Photo from MainePublic.org
By Vinny Ball
With over 3.7 million members and Facebook users being added every second, Pantsuit Nation has shown no signs of slowing down despite the election’s outcome.
The initial intention of Pantsuit Nation, the invite-only group on Facebook, was to celebrate the election of Hillary Clinton as President of the United States, but that moment wouldn’t come to fruition. Instead, whether it wanted to or not, Pantsuit Nation began looking beyond the political and become a place where acceptance for all is the norm.
“Since the election, the sentiments initially focused on grieving,” Karen Miller, a member of Pantsuit Nation said, “Now they are focused on efforts towards social change and justice.”
With Hillary Clinton’s loss to Donald Trump, members of Pantsuit Nation began to see the group as a rare judgment free zone on social media, where those willing could share their stories without persecution. Clinton herself even acknowledged the group in her concession speech, urging members of “private Facebook” groups to “come out from behind that and make sure your voices are heard going forward.”
Brenda Peters, also a member of Pantsuit Nation, credits the group for giving her the strength to do just that.
“I have gone from a person who posts messages of peace,” Peters explained, to someone who considers themselves “an activist” who is “fighting for pure democracy.”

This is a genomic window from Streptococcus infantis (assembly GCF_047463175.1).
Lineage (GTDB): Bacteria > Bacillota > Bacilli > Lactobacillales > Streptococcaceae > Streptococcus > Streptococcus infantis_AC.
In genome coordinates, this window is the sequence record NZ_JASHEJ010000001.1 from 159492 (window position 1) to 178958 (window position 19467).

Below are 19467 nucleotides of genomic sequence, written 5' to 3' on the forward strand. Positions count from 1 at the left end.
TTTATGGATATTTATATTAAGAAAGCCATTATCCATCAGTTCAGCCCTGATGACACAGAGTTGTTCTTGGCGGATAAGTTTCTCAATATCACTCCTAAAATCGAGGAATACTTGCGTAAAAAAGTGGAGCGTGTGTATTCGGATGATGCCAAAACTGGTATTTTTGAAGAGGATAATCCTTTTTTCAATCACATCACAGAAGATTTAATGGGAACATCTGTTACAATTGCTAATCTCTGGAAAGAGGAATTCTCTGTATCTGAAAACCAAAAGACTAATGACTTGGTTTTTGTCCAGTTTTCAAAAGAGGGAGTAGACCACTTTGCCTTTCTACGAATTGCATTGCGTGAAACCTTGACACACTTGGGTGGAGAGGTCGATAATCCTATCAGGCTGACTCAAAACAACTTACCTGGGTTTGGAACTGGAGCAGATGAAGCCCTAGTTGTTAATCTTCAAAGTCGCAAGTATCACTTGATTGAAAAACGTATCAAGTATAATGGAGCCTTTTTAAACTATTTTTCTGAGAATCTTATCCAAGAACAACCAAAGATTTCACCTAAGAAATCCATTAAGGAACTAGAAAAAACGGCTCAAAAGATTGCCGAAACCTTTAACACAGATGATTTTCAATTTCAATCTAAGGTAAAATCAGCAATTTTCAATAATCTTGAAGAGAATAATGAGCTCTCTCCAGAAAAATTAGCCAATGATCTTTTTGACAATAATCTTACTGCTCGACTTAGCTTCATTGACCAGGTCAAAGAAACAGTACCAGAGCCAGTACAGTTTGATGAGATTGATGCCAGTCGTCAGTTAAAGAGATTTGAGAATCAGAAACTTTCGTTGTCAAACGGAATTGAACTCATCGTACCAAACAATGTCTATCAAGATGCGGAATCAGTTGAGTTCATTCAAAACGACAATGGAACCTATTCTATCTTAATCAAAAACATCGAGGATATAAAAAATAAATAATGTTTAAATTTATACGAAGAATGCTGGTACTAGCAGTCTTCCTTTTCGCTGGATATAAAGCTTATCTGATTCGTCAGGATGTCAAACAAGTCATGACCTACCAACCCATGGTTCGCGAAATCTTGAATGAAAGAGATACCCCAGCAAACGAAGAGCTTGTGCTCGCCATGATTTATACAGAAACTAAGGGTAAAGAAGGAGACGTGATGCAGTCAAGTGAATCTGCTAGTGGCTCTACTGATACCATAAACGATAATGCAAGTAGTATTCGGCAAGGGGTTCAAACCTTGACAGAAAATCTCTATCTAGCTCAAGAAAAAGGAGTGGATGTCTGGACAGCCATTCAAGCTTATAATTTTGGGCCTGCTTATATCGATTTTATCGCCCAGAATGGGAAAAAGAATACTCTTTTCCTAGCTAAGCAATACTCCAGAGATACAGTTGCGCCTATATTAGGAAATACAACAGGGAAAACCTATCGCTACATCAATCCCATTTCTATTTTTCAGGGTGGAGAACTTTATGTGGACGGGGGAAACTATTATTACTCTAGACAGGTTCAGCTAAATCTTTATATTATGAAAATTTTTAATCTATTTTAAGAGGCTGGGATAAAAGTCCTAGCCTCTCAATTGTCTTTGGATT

Members of the group are unafraid to share their own intimate stories regarding the ongoing fight for equality. Each approved post by Pantsuit Nation is a unique story featuring the personal tribulations of members of different race, color, religion, creed, sex, sexual orientation and gender. The honesty and detail that is typical of these posts allows for a real sense of community and acceptance on behalf of other members.
The page has featured posts from gay biracial couples, members of the transgender community, and women attempting to break through the glass ceiling. Within the confines of the group, it is not uncommon for an individual’s story to be met with an outpouring of support from members who seek to do their part by championing others.
“There are many people who are telling their stories for the very first time,” Karen Miller, a member of Pantsuit Nation said, “My job, as I have seen it, has been to be a witness to them. To hold them up. To pray for them. To honor them. To support them.”
In a recent post from November 17th, the group’s administrator, Libby Chamberlin, writes that Pantsuit Nation is doing their best to “grapple with a very challenging system for reviewing posts,” as they continue to be inundated with provocative stories that generate awareness surrounding the struggle for equality.
In the same post, Chamberlin looked towards the future and expressed hopes to “advocate for the very voices and stories that we have all come to recognize and cherish within the group.”